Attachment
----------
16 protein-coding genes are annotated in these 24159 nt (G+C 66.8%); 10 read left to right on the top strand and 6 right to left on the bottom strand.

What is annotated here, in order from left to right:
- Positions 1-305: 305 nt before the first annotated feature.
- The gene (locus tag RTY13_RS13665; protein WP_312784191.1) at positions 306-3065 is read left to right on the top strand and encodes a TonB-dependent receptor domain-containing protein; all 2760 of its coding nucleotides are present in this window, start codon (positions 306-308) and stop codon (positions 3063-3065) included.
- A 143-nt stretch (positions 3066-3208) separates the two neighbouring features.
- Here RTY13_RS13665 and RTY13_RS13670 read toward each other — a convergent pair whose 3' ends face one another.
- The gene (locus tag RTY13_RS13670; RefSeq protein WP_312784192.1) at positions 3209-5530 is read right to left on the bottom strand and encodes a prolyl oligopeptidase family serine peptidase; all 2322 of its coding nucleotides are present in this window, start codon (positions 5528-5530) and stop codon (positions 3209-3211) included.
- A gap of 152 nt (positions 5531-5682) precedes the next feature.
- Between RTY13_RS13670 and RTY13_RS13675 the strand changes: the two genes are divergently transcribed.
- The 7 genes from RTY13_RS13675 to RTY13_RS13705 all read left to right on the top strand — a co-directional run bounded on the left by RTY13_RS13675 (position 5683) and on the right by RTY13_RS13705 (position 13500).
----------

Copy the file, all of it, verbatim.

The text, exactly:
16 protein-coding genes are annotated in these 24159 nt (G+C 66.8%); 10 read left to right on the top strand and 6 right to left on the bottom strand.

What is annotated here, in order from left to right:
- Positions 1-305: 305 nt before the first annotated feature.
- The gene (locus tag RTY13_RS13665; protein WP_312784191.1) at positions 306-3065 is read left to right on the top strand and encodes a TonB-dependent receptor domain-containing protein; all 2760 of its coding nucleotides are present in this window, start codon (positions 306-308) and stop codon (positions 3063-3065) included.
- A 143-nt stretch (positions 3066-3208) separates the two neighbouring features.
- Here RTY13_RS13665 and RTY13_RS13670 read toward each other — a convergent pair whose 3' ends face one another.
- The gene (locus tag RTY13_RS13670; RefSeq protein WP_312784192.1) at positions 3209-5530 is read right to left on the bottom strand and encodes a prolyl oligopeptidase family serine peptidase; all 2322 of its coding nucleotides are present in this window, start codon (positions 5528-5530) and stop codon (positions 3209-3211) included.
- A gap of 152 nt (positions 5531-5682) precedes the next feature.
- Between RTY13_RS13670 and RTY13_RS13675 the strand changes: the two genes are divergently transcribed.
- The 7 genes from RTY13_RS13675 to RTY13_RS13705 all read left to right on the top strand — a co-directional run bounded on the left by RTY13_RS13675 (position 5683) and on the right by RTY13_RS13705 (position 13500).